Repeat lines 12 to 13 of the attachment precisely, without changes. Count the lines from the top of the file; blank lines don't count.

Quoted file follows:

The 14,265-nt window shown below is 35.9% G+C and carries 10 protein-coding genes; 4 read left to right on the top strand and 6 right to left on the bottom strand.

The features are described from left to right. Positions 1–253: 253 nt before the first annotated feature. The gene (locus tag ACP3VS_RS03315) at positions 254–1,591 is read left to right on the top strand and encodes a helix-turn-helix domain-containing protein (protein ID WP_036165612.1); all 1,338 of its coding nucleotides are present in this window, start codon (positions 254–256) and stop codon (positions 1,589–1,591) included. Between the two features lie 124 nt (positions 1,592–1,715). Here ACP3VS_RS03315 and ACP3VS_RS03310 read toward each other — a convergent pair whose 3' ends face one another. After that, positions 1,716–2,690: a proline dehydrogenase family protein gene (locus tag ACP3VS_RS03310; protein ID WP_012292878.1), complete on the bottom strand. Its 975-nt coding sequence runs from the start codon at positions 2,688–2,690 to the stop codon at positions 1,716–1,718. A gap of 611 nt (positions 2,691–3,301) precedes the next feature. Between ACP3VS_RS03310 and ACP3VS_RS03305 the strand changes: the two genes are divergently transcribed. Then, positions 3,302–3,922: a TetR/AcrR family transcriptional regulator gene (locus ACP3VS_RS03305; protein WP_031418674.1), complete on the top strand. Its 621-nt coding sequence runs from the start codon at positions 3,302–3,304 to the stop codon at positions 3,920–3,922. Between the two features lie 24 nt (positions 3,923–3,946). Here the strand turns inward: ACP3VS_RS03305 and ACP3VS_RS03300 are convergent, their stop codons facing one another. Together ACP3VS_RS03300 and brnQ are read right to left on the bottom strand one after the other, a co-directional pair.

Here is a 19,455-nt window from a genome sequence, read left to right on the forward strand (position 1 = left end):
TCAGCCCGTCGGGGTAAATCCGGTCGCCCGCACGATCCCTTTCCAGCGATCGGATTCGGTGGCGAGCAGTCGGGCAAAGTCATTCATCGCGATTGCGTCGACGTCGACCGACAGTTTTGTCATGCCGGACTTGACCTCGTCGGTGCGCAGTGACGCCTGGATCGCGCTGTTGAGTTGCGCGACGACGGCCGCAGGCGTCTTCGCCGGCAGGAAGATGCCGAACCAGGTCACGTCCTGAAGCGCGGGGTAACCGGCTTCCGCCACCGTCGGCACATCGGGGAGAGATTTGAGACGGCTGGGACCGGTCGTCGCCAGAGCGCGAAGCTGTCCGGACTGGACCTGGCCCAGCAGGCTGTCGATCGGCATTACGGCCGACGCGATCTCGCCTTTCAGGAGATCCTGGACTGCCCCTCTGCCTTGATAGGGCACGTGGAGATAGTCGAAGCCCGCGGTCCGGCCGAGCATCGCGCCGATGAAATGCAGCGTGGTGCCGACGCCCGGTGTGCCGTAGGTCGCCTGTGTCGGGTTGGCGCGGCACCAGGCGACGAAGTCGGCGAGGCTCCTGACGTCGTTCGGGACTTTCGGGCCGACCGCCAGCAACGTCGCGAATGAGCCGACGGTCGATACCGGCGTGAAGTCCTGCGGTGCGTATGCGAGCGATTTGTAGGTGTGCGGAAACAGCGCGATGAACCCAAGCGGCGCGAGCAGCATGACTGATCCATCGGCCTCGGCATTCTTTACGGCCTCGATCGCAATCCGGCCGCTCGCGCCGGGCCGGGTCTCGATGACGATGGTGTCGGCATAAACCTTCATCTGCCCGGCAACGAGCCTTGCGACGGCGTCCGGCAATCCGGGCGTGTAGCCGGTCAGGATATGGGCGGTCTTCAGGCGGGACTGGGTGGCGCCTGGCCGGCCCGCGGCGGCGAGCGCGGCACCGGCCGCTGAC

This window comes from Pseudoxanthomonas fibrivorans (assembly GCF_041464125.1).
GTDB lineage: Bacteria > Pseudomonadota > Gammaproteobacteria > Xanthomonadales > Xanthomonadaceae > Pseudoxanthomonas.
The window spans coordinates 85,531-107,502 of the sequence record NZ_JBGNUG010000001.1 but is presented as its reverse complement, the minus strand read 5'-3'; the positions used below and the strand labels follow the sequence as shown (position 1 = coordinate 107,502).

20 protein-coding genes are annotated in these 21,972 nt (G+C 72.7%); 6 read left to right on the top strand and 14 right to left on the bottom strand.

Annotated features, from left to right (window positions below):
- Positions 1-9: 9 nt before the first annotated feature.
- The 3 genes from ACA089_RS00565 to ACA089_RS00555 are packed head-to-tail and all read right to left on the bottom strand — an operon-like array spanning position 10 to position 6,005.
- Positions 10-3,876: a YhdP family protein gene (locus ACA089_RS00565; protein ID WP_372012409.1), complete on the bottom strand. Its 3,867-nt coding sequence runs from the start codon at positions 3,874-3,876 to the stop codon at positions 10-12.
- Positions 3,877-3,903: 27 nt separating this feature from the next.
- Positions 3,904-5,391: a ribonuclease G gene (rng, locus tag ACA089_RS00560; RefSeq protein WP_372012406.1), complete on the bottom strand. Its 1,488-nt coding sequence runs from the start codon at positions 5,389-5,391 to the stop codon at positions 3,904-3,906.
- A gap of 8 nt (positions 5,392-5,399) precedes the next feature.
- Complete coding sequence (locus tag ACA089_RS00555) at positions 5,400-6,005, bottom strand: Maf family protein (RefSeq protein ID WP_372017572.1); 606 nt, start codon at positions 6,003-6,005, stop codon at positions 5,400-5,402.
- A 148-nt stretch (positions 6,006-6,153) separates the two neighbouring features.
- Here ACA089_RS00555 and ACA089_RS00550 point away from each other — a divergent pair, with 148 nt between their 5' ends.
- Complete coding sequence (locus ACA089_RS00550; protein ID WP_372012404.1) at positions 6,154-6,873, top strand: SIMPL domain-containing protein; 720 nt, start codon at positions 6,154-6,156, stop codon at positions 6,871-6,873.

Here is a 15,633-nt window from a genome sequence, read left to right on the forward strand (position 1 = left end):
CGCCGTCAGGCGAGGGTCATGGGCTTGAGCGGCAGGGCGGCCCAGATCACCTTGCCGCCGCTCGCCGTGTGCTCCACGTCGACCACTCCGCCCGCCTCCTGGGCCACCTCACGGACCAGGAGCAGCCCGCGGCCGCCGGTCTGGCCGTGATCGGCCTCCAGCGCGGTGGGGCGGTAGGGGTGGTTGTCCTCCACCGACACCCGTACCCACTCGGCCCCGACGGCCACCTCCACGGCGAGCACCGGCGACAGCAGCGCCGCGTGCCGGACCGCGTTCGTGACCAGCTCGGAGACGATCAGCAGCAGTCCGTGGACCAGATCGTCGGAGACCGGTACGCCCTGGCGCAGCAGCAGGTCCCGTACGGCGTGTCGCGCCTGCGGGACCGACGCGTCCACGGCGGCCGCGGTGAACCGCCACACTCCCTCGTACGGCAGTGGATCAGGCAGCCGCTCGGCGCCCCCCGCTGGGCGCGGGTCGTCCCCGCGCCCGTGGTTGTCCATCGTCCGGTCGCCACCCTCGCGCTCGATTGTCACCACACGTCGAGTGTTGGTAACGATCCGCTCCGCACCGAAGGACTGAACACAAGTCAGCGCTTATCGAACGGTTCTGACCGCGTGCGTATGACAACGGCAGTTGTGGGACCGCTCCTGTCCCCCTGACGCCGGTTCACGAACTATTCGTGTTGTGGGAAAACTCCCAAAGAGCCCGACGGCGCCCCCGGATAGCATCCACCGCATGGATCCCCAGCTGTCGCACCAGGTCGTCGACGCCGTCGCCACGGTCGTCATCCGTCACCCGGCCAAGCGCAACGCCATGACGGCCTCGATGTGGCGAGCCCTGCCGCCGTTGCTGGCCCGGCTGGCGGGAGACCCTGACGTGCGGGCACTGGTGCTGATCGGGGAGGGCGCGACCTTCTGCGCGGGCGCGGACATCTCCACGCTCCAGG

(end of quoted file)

- Positions 10-3,876: a YhdP family protein gene (locus ACA089_RS00565; protein ID WP_372012409.1), complete on the bottom strand. Its 3,867-nt coding sequence runs from the start codon at positions 3,874-3,876 to the stop codon at positions 10-12.
- Positions 3,877-3,903: 27 nt separating this feature from the next.